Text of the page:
But let’s step back and cut a little slack here.  How many of today’s teachers grew up using technology appropriately in their own learning?  How many of today’s teachers are self-taught which typically means learning a skill set to satisfy their needs?  How much of the technology that is infused into schools is actually supported other than making sure that it actually works?

I think that the success numbers for reading, writing, and numeracy help build the argument.  For years, professional learning growth and opportunities have centred around these skills.  They’re seen as necessary for success.  Into the fray comes digital literacy. 

Isn’t it time that it has the same importance for staff development? 

It’s not an easy target to hit.  The examples of digital literacy skills in the article are wide open to interpretation as to just what they exactly mean.  And, the skill to do it varies from computer to computer, software to software, operating system to operating system.

At present, we’re all over the map.  I just took a look at my Hootsuite columns for my groups and I see discussions ranging from coding in the classroom to looking for a simple program to support reading on an iPad.

Given all this, you could hardly blame teachers for a “lack of confidence”.

Does the responsibility lie there?  Do we force things to get better by testing teachers as suggested in the article?

Or does the responsibility lie equally with the school, the school district, the Education Services, Teacher Training Universities, or a collaborative of all?

I’d be very interested in your thoughts and reflections on this topic.  Please comment below.

OTR Links 03/30/2016

Posted from Diigo. The rest of my favorite links are here.

Visualising population

Give me a good map and I’m occupied for hours.

Such was the case with the World Population Map.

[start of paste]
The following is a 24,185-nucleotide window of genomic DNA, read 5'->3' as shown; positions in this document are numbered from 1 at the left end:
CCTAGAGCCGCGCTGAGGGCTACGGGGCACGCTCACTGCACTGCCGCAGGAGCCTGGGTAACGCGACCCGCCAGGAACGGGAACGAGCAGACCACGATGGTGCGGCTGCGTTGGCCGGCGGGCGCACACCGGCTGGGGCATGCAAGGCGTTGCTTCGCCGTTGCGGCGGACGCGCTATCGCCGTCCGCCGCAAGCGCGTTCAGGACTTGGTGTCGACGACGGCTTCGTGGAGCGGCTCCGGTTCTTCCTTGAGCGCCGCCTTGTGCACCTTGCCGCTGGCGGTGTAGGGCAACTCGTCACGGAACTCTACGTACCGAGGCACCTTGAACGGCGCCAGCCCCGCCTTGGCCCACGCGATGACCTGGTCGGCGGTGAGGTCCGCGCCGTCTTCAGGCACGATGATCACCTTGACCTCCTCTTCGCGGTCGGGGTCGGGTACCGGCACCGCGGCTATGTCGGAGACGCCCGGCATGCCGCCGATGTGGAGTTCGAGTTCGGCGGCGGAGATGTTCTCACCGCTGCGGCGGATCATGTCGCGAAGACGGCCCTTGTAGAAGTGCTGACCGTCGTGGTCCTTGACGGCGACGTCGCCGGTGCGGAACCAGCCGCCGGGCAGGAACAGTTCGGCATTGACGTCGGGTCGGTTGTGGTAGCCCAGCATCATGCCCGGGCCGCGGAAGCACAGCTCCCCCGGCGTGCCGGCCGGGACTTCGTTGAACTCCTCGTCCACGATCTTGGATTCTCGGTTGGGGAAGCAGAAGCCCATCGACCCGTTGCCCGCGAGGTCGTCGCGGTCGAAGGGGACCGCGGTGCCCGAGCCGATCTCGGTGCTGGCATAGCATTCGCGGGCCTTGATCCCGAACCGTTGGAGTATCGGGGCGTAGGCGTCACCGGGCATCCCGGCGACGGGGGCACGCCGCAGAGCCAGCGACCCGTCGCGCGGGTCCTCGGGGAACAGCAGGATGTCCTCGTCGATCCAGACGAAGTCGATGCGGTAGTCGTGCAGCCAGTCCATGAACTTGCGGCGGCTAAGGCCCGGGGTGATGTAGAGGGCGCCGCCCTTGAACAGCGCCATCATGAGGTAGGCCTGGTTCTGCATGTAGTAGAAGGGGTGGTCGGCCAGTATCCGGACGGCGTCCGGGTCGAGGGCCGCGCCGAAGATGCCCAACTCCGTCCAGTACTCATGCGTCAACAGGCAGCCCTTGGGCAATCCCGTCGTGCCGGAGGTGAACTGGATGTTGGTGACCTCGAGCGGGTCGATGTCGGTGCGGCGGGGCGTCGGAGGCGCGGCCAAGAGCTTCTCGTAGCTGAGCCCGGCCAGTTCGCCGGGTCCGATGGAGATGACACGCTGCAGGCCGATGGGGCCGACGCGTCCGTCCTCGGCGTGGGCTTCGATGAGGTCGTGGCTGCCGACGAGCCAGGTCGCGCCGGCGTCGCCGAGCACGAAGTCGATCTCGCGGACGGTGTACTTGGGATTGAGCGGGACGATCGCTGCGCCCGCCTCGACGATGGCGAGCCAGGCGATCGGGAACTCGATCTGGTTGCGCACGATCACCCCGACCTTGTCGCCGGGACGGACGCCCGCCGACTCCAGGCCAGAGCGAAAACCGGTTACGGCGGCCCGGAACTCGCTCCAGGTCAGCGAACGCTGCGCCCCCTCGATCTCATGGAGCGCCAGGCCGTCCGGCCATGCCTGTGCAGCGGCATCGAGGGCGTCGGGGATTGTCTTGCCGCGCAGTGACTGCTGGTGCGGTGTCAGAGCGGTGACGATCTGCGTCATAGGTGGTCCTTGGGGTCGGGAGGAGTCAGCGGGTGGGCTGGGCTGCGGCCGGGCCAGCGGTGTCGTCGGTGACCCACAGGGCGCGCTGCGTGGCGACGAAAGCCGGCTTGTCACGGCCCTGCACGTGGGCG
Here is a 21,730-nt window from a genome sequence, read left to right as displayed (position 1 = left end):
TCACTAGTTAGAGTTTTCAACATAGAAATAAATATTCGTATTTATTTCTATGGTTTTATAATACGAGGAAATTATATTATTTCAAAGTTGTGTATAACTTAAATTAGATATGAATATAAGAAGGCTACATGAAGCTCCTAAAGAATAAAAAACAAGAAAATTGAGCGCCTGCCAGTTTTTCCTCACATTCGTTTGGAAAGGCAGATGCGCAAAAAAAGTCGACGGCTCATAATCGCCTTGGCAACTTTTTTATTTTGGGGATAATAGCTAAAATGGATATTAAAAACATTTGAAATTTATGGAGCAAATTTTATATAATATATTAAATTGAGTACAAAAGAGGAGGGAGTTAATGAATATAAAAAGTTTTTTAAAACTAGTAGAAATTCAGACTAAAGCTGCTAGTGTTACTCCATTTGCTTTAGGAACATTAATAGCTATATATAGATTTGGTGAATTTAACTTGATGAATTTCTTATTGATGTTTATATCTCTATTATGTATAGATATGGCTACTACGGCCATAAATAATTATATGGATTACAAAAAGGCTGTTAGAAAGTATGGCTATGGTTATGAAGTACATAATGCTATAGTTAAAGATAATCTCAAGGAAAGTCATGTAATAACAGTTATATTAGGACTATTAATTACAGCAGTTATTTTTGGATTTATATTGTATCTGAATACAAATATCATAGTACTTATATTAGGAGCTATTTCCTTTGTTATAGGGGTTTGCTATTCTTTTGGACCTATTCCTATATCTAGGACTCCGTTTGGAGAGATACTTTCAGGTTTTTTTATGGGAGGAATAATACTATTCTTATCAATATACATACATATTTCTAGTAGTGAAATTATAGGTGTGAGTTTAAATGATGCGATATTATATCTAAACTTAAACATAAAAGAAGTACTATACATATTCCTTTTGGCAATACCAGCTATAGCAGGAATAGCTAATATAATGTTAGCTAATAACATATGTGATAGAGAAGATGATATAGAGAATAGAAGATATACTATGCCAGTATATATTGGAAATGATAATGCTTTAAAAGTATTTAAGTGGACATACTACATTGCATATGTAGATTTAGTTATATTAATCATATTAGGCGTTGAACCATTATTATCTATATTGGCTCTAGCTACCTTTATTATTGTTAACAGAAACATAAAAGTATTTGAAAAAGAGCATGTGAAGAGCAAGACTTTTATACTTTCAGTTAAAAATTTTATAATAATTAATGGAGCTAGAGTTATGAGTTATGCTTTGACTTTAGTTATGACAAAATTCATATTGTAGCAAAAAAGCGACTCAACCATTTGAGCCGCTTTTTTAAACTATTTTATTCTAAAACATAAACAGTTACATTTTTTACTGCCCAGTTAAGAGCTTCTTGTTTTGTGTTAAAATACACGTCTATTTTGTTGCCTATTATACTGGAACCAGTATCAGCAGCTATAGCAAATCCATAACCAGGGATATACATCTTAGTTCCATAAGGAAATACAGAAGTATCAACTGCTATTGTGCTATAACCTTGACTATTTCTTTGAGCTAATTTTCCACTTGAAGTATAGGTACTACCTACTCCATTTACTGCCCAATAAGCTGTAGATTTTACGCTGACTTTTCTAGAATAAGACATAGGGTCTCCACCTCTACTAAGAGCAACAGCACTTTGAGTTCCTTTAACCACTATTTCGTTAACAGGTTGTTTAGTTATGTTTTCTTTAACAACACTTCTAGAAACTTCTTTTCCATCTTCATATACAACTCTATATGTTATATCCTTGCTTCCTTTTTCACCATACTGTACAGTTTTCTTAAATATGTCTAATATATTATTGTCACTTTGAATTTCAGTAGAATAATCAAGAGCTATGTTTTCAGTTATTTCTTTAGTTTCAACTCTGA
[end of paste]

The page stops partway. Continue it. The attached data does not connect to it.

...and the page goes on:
This resource maps population growth and much more.

Check out the bottom of the screen for a scrubber bar that lets you visualise the growth of population from the past to the present.

The coloured lines point to various themes along the way.  Mouse over any of the white triangles to get a description of a specific event.

So often, in History and Social Studies, we may focus on the topic and location, forgetting that there’s a whole rest of the world that may be affected or is affecting the topic at hand.

My first exploration was of Canadian milestones.

1812 (Mandatory if you live in a War of 1812 community
1867  Confederation and Nova Scotia, New Brunswick, Quebec, and Ontario join
1870  Manitoba joins
1871  British Columbia joins
1873  Prince Edward Island joins
1905  Saskatchewan and Alberta join
1949  Newfoundland and Labrador join
1870  Northwest Territories joins
1898  Yukon Territory joins
1999 Welcome Nunavut
1967 100 Years old already
1914 World War I
1939 World War II

Use this resource to see the changing landscape – Historical Maps of Canada

And that’s just a start.  Check out the world population for your favourite historical event. 

Or just play with the scrubber bar to visualise how the population grew along the timeline.  It’s fascinating.

What would a resource like this be without educational support?  There is indeed a section devoted to Teacher Resources.

This is definitely something to bookmark and pull out to use at the appropriate time.